Superconducting Iron Compounds
A conversation with John Tranquada and Igor Zaliznyak
The discovery of superconducting iron compounds in 2008 created a wave of excitement among materials scientists. The new materials offer the potential for big advances on two fronts: understanding the nature of superconductivity, and advancing efforts to tailor superconductors that lose their resistance to electrical current at higher, more easily attainable temperatures.
No iron-based material devised so far transitions to a superconducting phase at as high a temperature as the copper oxides, or cuprates, but their superconductivity has proved to be more robust and amenable to tinkering than in the finicky cuprates. And they present a world of experimental possibilities—researchers can create hundreds of superconducting permutations of iron-based parent compounds by doping them with increments of other elements.
John Tranquada and Igor Zaliznyak, both of Brookhaven National Laboratory, are using ARCS (the Wide Angular-Range Chopper Spectrometer ) at SNS to examine a sample of iron telluride, an iron compound that becomes superconducting when doped with selenium. Materials scientists understand very little about the magnetic correlations in these materials, and this effort is aimed at helping fill in the gaps.
Tranquada: We’re trying to get one little piece of the puzzle-when the material isn’t superconducting, what is the nature of these magnetic correlations. Can we understand it in a simple way? Can we tie it to some known model or can it be calculated from a commonly accepted starting point.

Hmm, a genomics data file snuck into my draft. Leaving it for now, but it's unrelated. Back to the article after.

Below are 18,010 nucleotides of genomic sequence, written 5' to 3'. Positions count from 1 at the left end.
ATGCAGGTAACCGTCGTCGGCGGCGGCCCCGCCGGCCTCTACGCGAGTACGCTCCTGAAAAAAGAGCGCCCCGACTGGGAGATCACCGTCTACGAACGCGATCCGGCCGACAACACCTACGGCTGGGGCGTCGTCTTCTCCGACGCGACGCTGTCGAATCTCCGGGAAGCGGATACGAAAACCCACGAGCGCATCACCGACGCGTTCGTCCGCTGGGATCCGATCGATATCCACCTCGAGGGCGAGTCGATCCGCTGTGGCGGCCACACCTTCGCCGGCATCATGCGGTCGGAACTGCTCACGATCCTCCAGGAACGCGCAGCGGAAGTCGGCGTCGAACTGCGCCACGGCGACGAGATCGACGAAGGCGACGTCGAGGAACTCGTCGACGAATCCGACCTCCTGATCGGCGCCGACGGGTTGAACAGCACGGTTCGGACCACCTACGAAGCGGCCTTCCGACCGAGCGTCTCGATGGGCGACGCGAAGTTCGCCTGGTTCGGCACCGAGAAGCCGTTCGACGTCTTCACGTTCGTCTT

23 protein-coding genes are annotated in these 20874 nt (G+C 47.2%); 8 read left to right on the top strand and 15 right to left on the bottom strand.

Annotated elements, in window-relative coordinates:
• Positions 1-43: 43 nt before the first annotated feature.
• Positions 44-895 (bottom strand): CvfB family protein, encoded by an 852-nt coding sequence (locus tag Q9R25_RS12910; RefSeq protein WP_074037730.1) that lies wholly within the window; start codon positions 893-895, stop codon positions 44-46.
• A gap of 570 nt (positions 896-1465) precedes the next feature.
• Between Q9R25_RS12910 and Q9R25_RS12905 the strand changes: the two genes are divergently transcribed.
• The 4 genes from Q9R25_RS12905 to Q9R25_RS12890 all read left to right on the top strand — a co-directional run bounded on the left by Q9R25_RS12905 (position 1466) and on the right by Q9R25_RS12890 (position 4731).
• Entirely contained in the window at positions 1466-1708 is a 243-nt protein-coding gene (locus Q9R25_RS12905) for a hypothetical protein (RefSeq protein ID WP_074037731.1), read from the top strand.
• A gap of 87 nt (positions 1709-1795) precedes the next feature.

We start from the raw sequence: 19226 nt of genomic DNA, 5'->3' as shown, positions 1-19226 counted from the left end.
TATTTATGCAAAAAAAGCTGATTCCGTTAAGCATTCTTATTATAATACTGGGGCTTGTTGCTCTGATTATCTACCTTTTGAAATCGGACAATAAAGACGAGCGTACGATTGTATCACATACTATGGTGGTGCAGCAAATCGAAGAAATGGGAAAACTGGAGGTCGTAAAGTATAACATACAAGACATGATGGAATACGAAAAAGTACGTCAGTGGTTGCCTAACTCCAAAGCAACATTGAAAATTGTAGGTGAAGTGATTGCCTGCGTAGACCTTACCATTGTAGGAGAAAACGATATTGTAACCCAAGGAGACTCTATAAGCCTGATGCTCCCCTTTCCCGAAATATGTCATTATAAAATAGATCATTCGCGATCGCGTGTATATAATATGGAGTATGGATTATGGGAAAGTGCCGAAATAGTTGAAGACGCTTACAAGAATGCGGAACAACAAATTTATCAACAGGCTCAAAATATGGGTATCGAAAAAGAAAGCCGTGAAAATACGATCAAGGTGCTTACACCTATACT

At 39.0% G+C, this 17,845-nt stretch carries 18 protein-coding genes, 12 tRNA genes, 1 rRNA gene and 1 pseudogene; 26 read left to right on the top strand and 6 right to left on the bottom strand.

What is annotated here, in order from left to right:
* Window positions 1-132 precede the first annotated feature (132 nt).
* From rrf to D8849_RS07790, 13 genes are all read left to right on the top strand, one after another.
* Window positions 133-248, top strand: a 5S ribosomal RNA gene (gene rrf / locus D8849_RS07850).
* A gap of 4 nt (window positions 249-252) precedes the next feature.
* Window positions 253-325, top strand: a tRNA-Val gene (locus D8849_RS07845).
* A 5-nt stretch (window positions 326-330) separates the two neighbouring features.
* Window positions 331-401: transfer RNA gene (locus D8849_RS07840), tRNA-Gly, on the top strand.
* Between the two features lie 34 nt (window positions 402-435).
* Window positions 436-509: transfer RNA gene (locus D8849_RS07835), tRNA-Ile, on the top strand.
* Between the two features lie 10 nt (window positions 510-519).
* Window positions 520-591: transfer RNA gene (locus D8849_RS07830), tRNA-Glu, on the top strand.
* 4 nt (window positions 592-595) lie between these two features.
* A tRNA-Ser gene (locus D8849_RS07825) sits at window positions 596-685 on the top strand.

Aside from superconductivity, there’s the issue of understanding the magnetic properties of electrical conductors. We’re looking at the properties of the mobile electrons and how they can support both good conductivity and magnetic response. The magnets that are well understood are the ones in which the electrons can’t move.
Zaliznyak: And the conductors that are well understood are the ones in which the electrons don’t have a magnetic response, like copper or aluminum.
T: We understand those extremes. What we don’t understand is the combination of those features [mobile electrons plus magnetic response]. That’s where interesting things happen.